supporting disease registries One major opportunity for progressing research and accelerating clinical trials is the development of large pan-European disease registries. Such registries provide a highly valuable and cumulative resource in which to investigate research hypotheses regarding causal factors, biomarkers, and genetics. They represent a unique opportunity to understand what are the safest, most effective and cost-effective treatment regimens since they are more representative of real patient populations than clinical trials, including patients with multiple comorbidities taking complex combinations of medications over longer periods than a typical clinical trial. They may also include patient-reported outcomes which are potentially more relevant to patients, governments and payers. Finally, disease registries may provide a ready pool of well-characterised participants for new clinical trials. Current initiatives exist to combine regional and national registries in cross-border platform such as EUReMS, the PARENT initiative and IMI programmes. Pan-European registries are particularly important in rare disorders where local registries would be limited in size and where the effort required to recruit large groups of patients is one barrier to developing new treatments. TREAT-NMD (www.treat-nmd.eu disorders, is one group bringing together registries of patients with rare disorders in order to encourage and facilitate clinical trials. TREAT-NMD lists available national databases, and for Duchenne muscular dystrophy and spinal muscular atrophy, has created global registries. The experience of such projects, alongside technical recommendations such as those proposed by the Healthcare Coalition on Data Protection30 and the European Data in Health Research Alliance (www.datasaveslives.eu) should be leveraged to assist the development of registries in other neurological and chronic pain conditions. The results of pan-European disease registries are of considerable interest to many different stakeholders, including patients, clinicians, pharmaceutical and medical technology companies, researchers, regulators and payers. Patient advocacy groups are likely to be best placed to manage the requirements and interests of these disparate groups, and should be supported to do so. 7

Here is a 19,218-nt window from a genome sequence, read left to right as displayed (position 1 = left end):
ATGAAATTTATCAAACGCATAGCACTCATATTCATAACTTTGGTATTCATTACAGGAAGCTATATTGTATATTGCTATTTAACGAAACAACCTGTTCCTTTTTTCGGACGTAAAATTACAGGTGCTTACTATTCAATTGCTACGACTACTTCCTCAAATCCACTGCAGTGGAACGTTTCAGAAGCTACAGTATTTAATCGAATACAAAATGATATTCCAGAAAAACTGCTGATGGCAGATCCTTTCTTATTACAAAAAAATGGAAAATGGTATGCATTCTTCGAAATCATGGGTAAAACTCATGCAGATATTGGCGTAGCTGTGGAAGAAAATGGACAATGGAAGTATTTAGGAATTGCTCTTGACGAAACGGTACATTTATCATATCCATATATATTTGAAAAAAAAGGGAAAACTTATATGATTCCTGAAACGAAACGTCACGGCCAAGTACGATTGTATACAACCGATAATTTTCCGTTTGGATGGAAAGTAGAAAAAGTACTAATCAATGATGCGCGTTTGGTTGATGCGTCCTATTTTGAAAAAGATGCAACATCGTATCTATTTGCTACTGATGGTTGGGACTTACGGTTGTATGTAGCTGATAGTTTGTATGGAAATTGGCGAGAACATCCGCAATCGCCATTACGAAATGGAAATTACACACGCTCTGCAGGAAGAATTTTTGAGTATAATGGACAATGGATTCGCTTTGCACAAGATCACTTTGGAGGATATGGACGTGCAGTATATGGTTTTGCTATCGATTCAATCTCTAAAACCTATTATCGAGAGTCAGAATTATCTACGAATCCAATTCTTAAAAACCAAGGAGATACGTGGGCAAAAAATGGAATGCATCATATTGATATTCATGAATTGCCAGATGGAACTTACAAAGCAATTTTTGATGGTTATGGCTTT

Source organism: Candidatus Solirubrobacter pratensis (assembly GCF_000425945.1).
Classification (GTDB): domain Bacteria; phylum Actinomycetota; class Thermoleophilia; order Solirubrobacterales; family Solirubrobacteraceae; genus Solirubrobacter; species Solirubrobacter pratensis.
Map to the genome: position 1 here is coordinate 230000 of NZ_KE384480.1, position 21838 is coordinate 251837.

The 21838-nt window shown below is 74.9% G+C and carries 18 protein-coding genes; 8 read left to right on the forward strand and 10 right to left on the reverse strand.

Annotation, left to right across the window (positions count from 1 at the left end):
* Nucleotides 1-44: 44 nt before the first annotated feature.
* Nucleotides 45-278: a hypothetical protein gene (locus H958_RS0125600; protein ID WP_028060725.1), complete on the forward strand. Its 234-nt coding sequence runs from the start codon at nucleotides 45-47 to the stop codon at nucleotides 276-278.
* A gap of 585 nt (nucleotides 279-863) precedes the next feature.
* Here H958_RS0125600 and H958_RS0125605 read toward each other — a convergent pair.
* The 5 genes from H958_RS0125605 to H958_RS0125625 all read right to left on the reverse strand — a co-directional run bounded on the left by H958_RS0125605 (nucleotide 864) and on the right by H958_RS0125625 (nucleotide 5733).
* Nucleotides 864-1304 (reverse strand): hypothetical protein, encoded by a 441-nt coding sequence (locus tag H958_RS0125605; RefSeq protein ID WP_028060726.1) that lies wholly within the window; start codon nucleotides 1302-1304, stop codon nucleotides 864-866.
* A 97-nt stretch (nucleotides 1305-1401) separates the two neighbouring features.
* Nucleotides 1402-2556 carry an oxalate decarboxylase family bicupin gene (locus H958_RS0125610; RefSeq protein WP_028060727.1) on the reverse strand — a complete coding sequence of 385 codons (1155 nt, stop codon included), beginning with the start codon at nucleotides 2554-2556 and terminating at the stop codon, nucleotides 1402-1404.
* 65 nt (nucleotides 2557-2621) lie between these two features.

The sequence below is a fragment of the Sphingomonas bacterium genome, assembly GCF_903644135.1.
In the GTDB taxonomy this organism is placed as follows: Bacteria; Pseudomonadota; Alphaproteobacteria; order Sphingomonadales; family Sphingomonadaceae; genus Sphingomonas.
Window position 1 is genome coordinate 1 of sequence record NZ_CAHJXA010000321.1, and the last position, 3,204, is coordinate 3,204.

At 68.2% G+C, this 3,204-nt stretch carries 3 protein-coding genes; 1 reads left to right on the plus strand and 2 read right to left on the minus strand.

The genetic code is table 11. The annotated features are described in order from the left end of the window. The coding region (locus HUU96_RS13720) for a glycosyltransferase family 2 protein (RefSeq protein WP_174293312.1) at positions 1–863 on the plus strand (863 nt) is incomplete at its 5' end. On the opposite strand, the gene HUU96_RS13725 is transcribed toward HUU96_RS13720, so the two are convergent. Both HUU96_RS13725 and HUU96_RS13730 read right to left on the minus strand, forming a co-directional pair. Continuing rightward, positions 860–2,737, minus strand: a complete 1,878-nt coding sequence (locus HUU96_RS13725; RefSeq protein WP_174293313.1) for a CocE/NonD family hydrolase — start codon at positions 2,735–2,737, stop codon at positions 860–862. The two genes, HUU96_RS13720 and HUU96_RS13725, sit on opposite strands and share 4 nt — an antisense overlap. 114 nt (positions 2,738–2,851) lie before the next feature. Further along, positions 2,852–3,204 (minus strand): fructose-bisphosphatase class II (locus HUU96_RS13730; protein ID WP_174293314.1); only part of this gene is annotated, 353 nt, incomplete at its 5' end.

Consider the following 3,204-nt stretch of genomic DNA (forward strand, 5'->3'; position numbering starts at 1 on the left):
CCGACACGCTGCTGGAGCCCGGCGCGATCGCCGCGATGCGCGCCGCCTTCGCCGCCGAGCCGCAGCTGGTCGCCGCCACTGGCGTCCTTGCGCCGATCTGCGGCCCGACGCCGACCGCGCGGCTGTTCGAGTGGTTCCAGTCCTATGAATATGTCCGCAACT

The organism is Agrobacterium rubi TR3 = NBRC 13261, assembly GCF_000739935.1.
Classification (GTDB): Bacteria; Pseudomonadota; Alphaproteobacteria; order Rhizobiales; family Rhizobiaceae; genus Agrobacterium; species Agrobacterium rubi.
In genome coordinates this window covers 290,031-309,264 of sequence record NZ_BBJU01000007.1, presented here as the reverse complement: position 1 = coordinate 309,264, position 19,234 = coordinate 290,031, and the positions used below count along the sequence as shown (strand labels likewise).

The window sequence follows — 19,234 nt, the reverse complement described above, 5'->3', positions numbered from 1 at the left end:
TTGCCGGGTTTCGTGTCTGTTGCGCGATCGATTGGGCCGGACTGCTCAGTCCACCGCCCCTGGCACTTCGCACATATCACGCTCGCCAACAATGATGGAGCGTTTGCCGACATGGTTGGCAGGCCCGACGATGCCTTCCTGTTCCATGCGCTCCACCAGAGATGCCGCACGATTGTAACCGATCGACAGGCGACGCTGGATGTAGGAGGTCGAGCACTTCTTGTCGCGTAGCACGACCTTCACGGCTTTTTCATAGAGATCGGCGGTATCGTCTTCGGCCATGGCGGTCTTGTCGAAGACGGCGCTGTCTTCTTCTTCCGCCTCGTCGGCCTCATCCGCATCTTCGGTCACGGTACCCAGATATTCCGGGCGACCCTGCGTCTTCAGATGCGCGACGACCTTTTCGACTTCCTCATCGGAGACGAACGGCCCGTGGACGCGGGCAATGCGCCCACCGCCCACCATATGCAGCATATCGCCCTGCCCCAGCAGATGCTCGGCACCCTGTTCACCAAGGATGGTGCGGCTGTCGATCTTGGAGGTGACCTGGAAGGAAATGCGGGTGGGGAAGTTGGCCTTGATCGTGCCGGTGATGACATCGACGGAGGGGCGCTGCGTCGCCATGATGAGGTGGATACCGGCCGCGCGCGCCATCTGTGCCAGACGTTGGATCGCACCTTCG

case study: the European register for multiple sclerosis (Eurems) EUReMS (www.eurems.eu) was initiated by the European Multiple Sclerosis Platform (EMSP) and launched in 2011 to address the lack of data on treatment and care for people with multiple sclerosis (MS) at a Europe-wide to a common protocol. A core dataset of items was established and four test studies were launched. Its highly successful process involved collaboration and methodology development steps which have informed subsequent initiatives including PARENT. They could now be directly replicated in other neurological and pain conditions.